- Those we talked to highlighted a number of best practices that are crucial for good risk management. These included:
● Flexibility and agility – to be able to handle uncertainty and adapt flexible plans.
● Good individuals – senior champions and long-term staff with relevant expertise. Training in systems thinking
● Effective communication and coordination – to ensure decision makers are aware of the options and uncertainties, and to ensure cross-government working.
● Depoliticisation – including consideration beyond parliamentary timescales and consistency from government to government.
● Cross-border collaboration – sharing information and best practice
- Those we spoke to however identified a number of challenges that they or the government faces with risk management. They highlighted:
● Short term thinking is easier and less risky. It is difficult to raise issues about new and novel risks, it is hard to find the funding for long term preventative policy, and Ministers care most about risks that might happen in their tenure.
● Difficulty in communicating risks and uncertainty. Unless risk analysts can be very clear that something concrete is coming towards us then decision makers will not engage.
● Risk management is a difficult and evolving field. For example the UK prepares for identified risks but preparing for consequences, closing vulnerabilities or preparing for extreme scenarios may be better.
- Additional information and, where we have permission, quotes and notes from conversations are included in Appendix B.
Comparison to industry best practice
- Risk management is a rapidly evolving field in industry. Innovation has been driven especially by development of enterprise risk management in the finance sector since the last financial crisis. Areas where there are useful lessons to be learned are:
● Worst case scenarios. Current best practice is to use two sets of scenarios. The first set illustrates the scale of the risk and expected damage pre-mitigation – this allows risks to be compared. The second set illustrates the level of residual risk and damage expected after mitigation – this highlights to executives the level of damage they are still willing to accept. The current UK government use of RWCS provides neither of these functions.
● Vulnerability assessment. Industry is moving to an approach of primarily assessing risks in terms of the scale of the risks and the level of vulnerability of the business to those risks. This highlights gaps and supports flexible risk planning. It is unclear how appropriate this would be at a national level but this nociably differs from the current government approach which focuses largely on assessing and comparing risks based on their scale and likelihood.
● Chief Risk Officer (CRO). The CRO is a board level executive with responsibility for risk assessment and risk planning across a firm. This helps ensure that the risk assessment is independent and that there is a strong voice at a senior level to raise risk issues. The UK does not have a CRO equivalent role.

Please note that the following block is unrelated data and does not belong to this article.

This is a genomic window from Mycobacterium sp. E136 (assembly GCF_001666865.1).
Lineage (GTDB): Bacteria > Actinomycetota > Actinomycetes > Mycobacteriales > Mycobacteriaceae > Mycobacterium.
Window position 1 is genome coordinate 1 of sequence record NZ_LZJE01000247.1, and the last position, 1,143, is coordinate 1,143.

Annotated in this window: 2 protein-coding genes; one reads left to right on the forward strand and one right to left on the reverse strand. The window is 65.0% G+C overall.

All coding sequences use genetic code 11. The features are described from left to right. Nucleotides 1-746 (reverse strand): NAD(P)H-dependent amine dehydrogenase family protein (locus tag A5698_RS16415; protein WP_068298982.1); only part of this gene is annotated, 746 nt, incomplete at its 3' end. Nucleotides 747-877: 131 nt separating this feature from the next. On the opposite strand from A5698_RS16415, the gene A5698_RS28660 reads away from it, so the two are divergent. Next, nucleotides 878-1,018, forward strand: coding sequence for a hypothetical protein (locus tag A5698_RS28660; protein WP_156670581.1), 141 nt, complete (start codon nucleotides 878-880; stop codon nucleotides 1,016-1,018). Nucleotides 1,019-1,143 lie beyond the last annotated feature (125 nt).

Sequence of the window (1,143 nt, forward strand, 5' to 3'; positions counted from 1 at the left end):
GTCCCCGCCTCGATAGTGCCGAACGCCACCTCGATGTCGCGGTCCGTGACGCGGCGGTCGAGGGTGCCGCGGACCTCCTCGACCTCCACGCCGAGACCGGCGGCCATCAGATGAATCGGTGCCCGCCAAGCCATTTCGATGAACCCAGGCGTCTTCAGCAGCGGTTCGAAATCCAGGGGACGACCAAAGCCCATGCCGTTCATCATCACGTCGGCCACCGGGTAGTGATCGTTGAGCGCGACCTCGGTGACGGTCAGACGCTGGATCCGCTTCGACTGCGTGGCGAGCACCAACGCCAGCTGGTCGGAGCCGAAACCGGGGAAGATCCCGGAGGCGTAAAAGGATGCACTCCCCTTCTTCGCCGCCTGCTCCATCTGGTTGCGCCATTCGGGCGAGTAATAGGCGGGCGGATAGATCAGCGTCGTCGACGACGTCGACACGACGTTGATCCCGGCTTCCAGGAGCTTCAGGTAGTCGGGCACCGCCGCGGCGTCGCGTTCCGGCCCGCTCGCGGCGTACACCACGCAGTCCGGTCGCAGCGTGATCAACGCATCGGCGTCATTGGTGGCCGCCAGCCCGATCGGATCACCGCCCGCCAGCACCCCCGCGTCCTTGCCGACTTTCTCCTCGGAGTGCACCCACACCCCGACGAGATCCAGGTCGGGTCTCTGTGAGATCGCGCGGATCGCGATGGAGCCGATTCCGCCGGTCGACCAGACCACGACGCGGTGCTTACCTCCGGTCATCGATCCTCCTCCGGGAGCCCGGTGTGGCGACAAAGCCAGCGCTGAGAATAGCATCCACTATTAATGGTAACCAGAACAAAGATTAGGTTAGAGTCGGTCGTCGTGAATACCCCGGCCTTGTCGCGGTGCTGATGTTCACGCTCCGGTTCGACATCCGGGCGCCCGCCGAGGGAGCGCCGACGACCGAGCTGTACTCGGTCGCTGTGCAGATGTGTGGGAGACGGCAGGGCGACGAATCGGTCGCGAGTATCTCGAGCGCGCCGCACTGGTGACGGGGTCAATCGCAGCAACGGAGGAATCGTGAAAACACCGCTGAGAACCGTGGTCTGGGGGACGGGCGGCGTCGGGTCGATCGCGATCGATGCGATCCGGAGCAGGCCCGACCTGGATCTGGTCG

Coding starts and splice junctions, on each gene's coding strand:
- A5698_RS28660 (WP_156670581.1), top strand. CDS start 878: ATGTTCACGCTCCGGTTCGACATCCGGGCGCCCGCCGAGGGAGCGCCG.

Comparison with international counterparts
- Internationally, government risk management is poor. For example the 2019 Global Health Security Index concluded that the UK was one of the most prepared countries for a pandemic but that “National health security is fundamentally weak around the world.”
- The UK does reasonably well at risk management compared to other state actors. In the past the UK has been a world leader in this space and the UK still has a more comprehensive risk assessment process than most countries.
- It is hard to tell from the outside if funding is a key challenge in the UK. We note that the Civil Contingencies Secretariat (CCS) has 94 staff and that this is smaller than other similar agencies. For example Korea’s NEMA has 435 staff, Switzerland’s FOCP has 330 staff and Norway’s DSB has 670 staff (though it also covers cybersecurity).
- Due to the variety of national approaches and differing standards for national risk assessments (NRA) it is hard to draw out a comprehensive picture of lessons that the UK can learn from other countries. Some areas of best practice to note that may be relevant for the UK to consider are: 
● Publishing risk assessments and involving external experts. For example Switzerland refers their risk assessment to academics for a second opinion.
● The publication of quantifiable predictions. Producing quantifiable predictions allows an organisation to learn from its errors and improve. This is done by the US Intelligence Community Prediction Market as well as by the Office for Budget Responsibility (OBR) in the UK for economic forecasts.[XXX]
● The adoption of CROs. There has been widespread adoption of Enterprise Risk management practices and CROs within government agencies.
Analysis of the Government’s risk assessment process
- There is a lot to commend about the UK government’s risk analysis process: the centrally coordinated collation of acute risks into a single document, the level of detail provided on these risks, and the consideration of linked and compound risks. However we have identified a number of serious flaws with the NSRA process:
There is a lack of consideration of and interest in novel, future and low probability risks
- The NSRA has a number of practices that lead to novel risks, like COVD-19 being under-considered.
● The NSRA actively excludes future risks. The NSRA looks forward 2 years at a time. Emerging risks, with a very low chance of happening in the next two years but a high chance after two years, are excluded.